Veteran broadcaster and Washington native Maury Povich can add another award to his mantel. Last month, he was one of six Jewish athletes inducted into the Greater Washington Jewish Sports Hall of Fame.
Povich, a longtime familiar face on Washington TV whose daytime talk show ran nationally for 31 years, was cited for his golf skills. He won the Woodmont Country Club championship five times and was a regular on the celebrity golf circuit.
The athletes were inducted at the 30th annual Dinner of Champions, hosted by the Bender Jewish Community Center of Greater Washington on Nov. 19. About 500 people attended.
Also honored was Eric Brodkowitz, a standout baseball player for Winston Churchill High School, Yale University and the Israeli national baseball team; Chris Eig, a wrestler for New York University; Loretta Kiron, a trailblazer on the tennis court; Phyllis Lerner, an advocate for Title IX programs; Doug Neustadt, a sports rep who has worked with former Maccabi Tel Aviv players and top-10 NBA picks.
Robert “Bobby” Cohen, founder of the JCC Sports Hall of Fame and a Syracuse University baseball player, received the Irene and Abe Pollin Humanitarian Award.
Also honored was Barry Gudelsky with the Bender JCC Maccabi Legacy Award. An inspiration for youth sports, Gudelsky established the Maccabi USA Masters Soccer Scholarship Fund, and has served as a coach, chair and player in the World, Pan-American, European and Australian Maccabi Games.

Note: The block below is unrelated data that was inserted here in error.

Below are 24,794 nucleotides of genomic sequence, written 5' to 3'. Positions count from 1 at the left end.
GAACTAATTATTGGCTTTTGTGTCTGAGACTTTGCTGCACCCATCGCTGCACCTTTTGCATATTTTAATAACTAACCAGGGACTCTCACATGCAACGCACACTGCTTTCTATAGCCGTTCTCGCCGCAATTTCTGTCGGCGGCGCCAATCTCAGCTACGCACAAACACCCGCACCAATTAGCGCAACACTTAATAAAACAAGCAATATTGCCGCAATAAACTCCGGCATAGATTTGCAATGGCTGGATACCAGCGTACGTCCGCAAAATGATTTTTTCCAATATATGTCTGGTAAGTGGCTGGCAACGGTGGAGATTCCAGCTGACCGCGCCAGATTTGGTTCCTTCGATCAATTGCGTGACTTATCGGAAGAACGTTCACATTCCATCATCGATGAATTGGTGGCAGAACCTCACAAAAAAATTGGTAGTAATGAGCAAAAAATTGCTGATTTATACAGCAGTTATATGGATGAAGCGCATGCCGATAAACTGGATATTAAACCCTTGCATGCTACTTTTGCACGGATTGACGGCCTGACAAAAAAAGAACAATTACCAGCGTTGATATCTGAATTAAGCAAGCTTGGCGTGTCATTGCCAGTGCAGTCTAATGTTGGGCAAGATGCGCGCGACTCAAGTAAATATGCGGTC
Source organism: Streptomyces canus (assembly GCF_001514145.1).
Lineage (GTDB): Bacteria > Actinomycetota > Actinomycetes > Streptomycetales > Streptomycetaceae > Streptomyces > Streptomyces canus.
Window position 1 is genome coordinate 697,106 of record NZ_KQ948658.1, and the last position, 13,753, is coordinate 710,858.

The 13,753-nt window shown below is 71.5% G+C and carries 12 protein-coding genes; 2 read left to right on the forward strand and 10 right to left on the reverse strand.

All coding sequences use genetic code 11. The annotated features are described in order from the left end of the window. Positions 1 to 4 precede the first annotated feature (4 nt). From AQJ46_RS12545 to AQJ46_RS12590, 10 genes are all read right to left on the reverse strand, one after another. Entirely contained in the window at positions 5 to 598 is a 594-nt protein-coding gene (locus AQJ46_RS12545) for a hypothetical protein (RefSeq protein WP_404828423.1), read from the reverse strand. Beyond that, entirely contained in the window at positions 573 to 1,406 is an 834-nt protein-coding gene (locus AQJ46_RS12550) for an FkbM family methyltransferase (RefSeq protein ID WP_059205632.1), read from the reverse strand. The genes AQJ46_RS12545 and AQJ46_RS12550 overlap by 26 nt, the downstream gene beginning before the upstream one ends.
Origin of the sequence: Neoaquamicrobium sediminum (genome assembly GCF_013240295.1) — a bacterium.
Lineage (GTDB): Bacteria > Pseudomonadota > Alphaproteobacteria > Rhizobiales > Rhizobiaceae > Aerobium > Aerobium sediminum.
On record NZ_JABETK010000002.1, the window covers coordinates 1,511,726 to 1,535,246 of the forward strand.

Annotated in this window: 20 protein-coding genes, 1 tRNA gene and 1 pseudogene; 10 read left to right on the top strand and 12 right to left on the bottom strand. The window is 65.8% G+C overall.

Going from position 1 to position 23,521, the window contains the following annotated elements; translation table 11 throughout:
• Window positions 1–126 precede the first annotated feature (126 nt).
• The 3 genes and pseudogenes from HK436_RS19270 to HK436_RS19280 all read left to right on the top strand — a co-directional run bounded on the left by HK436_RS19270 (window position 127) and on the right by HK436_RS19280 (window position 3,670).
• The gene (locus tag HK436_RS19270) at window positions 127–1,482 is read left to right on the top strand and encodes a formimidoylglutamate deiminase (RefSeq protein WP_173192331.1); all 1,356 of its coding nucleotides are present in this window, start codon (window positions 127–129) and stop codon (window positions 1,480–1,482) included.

A half-million dollars was raised at a fundraising dinner to support inclusion for children with disabilities at the Bender JCC’s Lessans Camp JCC.
“It’s not just the campers that we are helping,” said dinner co-chair Roz Black. “We are nurturing a whole generation of people who are going to be kinder, more compassionate people because they’re learning that everybody is different, but everybody is the same.”Six outstanding high school athletes also received the Hyman M. and Phillip D. Perlo High School Athlete Award.
Twenty percent of Lessans Camp JCC campers have special needs that require lift operated buses, medical staff and individual counselors to help them with swimming basics, social skills and health challenges, said Rachel Ossman, chief development officer for Bender JCC. The camp provides them at no extra cost to those families, she said.
This year marks the 30th anniversary of the Dinner of Champions. “Thirty years ago there were a bunch of committed JCC supporters who wanted to have a gathering, have some good New York deli and honor Jewish athletes,” said Ossman. “So they decided to support the inclusion program at the camp. It’s continued basically in this tradition for 30 years.”